Psychological treatments may not always need to involve highly trained health professionals [6, 13]. They can be delivered by peer counsellors effectively if appropriate training and supervision are provided . However, it is important to establish whether the treatment is acceptable and feasible for a new population and in a new setting. Therefore, proper adaptation and systematic harmonization are fundamental to improve ecological validity (the degree of congruence between the intervention and the environment), cultural sensitivity and effectiveness of interventions for new populations [14, 15]. Moreover, examining the acceptability and feasibility of psychological treatments is crucial before moving into full-scale evaluation of effectiveness.
Acceptability is the perception of those receiving the treatment, or any other stakeholders, on whether a given intervention and its outcomes are applicable and satisfactory [1, 6, 16]. From a research perspective, it allows us to determine whether an adequate number of subjects can be recruited for a larger study [16, 17]. Feasibility is the extent to which an intervention can be provided successfully for a specific population despite constraints . It examines overall barriers and facilitators to the implementation of an intervention such as applicability (deliverable as planned) and practicality (delivered despite barriers) [18, 19]. Feasibility evaluation is particularly important for the implementation of psychological treatments in low-resourced settings and in communities with different cultural backgrounds where the context of implementation may differ from the one where it was originally developed .
Interpersonal therapy (IPT), a well-tested psychological treatment in high-income countries, has shown efficacy for the treatment of depressive symptoms in a variety of populations . A recent systematic review and meta-analysis found that group IPT was effective in reducing depressive symptoms in people living with HIV/AIDS (PLWHA) in LMICs  and that most of the triggering factors for depressive symptoms were interpersonal problems originating from the problem areas of IPT. The four problem areas of IPT are (i) disagreement or conflict, (ii) life change (negatively or positively), (iii) loneliness or social isolation and (iv) grief .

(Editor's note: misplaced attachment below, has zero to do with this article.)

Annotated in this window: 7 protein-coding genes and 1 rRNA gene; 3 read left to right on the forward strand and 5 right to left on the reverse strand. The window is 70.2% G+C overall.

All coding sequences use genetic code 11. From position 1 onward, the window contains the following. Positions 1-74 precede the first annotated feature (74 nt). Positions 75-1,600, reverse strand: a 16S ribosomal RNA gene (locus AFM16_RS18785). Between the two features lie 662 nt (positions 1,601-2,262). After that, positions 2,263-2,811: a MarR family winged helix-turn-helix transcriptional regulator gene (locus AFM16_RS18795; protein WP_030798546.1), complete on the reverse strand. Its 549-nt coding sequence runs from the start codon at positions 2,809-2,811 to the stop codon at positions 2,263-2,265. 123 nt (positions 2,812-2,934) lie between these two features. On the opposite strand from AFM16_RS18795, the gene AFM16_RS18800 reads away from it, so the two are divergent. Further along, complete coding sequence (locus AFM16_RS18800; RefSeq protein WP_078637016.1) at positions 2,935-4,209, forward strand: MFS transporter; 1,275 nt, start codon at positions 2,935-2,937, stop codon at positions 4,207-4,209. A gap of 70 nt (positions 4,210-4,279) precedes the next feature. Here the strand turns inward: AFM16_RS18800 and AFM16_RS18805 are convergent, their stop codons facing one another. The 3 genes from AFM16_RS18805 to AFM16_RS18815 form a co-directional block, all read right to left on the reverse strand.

IPT allows for the exploration of clients’ interpersonal problems, finding the links between interpersonal problems and onset of depressive symptoms and making adjustments to alleviate depressive symptoms [13, 22]. The group format of IPT is believed to increase coverage and reduce costs of the intervention . Furthermore, it helps counsellors to identify and work on specific problematic communication patterns during interactions among group participants to address interpersonal problems .
Psychological treatments that can be administered by lay counsellors including by peers are highly relevant to overcome the lack of trained human resources in low-income settings. Peer-administered counselling and education interventions have shown promising results in reducing depression and in improving overall mental health outcomes for adolescents in LMICs . Peers are knowledgeable on the context and can speak the local language. However, their acceptability by the community they are serving and their competency to deliver the intervention successfully needs to be addressed . Importantly, the selection, training and supervision of peers are fundamental procedures that should be clarified when considering implementing peer-administered psychological treatments.
In this study, we aimed to assess the acceptability and feasibility of peer-administered group IPT for the treatment of depressive symptoms among a selected group of people living with HIV/AIDS (PLWHA) in Northwest Ethiopia. We also examined the retention rate and the effect of the intervention in reducing depressive symptoms and improving quality of life (QoL), functionality and social support by comparing baseline and post-intervention assessments. Although peer-administered psychological treatments are widely implemented in a task-shifted approach in LMICs [25,26,27], the acceptability and feasibility of peer-administered group IPT have not been explored in Ethiopia. The current study was the first effort to pilot group IPT in an HIV population in Ethiopia.
Study design and setting